It’s super easy to make a spinner! To make this a writing project, your kids can be in charge of writing down what’s on the spaces.
We did this randomly one day when my son needed a prize for his sister for a game he made up. (I didn’t have any candy to his disappointment). So he made a spinner with cool prizes she could get. It melted my heart, not gonna’ lie.
How to make a spinner:
Trace something round on thick cardstock paper, (we used a bowl). Then, using a ruler draw your lines making as many sections as you like. Put a brad through the middle, with a paperclip (not pictured below) on the brad as the spinner.
What else could you make a spinner for? Here’s a few ideas:
- Activities for a game like Simon Says.
- Physical activity spinner where there’s actions on it like “10 jumping jacks” or “run around the house once”.
- An “I’m bored” spinner with things to do on it.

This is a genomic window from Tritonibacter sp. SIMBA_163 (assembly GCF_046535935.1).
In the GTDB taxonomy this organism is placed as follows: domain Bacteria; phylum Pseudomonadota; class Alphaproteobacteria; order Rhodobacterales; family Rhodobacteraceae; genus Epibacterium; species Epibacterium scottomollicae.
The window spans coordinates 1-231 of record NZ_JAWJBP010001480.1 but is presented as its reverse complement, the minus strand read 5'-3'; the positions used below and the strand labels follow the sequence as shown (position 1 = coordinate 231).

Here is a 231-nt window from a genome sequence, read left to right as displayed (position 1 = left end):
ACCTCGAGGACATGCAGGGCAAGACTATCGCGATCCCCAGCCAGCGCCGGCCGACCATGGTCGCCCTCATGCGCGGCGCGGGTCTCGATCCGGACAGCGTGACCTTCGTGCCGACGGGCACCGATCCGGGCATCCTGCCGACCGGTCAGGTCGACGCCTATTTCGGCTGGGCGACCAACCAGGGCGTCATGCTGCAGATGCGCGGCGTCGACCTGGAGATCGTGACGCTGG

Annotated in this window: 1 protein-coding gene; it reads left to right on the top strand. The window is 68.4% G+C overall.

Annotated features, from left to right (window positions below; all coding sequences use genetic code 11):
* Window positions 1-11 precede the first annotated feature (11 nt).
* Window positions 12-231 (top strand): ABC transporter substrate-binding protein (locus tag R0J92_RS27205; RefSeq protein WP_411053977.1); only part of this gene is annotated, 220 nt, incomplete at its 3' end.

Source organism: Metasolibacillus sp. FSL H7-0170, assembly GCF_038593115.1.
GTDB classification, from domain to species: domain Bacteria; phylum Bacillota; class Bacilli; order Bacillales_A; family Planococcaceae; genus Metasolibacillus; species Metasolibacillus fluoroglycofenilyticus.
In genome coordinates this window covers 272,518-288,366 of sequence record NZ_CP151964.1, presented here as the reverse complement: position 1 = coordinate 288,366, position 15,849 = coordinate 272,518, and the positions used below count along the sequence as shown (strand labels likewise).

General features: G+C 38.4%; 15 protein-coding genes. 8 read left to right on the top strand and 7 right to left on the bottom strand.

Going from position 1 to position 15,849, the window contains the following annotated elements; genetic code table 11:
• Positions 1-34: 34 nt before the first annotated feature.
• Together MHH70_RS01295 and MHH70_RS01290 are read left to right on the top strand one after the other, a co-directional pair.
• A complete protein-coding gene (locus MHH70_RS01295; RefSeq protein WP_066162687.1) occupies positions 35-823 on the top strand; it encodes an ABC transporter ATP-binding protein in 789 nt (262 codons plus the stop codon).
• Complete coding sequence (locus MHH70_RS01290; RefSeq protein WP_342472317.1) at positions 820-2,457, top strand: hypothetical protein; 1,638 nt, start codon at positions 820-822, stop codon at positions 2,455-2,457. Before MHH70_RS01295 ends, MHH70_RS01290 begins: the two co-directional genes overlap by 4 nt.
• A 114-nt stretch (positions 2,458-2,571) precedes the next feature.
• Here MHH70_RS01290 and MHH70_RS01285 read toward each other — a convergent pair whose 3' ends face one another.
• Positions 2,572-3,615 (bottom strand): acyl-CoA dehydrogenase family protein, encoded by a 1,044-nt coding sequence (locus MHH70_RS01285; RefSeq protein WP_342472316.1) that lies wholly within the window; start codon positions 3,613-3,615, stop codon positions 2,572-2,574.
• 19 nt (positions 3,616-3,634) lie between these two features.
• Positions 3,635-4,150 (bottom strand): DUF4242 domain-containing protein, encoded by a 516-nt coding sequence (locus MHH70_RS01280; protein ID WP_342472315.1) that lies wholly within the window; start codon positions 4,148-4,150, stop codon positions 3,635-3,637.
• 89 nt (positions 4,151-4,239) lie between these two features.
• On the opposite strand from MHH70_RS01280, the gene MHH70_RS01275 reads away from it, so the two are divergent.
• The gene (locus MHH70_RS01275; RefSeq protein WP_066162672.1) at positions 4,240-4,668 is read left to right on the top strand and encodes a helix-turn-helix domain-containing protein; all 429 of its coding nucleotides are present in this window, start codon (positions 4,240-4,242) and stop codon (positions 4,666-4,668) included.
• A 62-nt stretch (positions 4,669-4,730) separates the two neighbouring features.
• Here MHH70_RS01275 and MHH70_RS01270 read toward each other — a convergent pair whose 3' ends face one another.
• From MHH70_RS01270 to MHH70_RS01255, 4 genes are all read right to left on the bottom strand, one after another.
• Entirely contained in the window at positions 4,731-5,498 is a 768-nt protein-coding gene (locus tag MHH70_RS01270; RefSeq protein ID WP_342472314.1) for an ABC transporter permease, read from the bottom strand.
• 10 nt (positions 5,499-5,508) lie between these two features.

- Shows they like to watch but seem to argue over choosing…hmmm….this could be a good one!
6. Writing letters to family
Writing grandma or a cousin a letter is the perfect way to practice handwriting. I wish we did this more regularly.
Think of all they are learning here, while finding a PURPOSE in writing!
- Caring about someone
- Where the stamp goes
- Their address
- Drawing a picture
It’s also fun to put a little flat surprise in a letter if you can. The kids love it! A piece of gum, a sticker, a picture, origami, a photo, or even a dollar bill if it’s to another kid.
7. Labeling pictures
If you keep a nature journal, have your kids learn and label what they draw. Plus the date, and where they found it! These are short, small bursts of writing but they can do it and it has a purpose!
You could also trace their body outline on a long paper roll and have them label things like arms, legs, hair, etc.
Feel free to let them sound it out and guess spelling, help them spell it as they ask, or just write words down for them on a scratch piece of paper that they can copy onto their project.
8. Mad Libs
We do this 2 ways.
- I write while they practice thinking of verbs, nouns, adjectives, etc.
- They write while I answer what verbs, nouns, adjectives which is where handwriting comes in.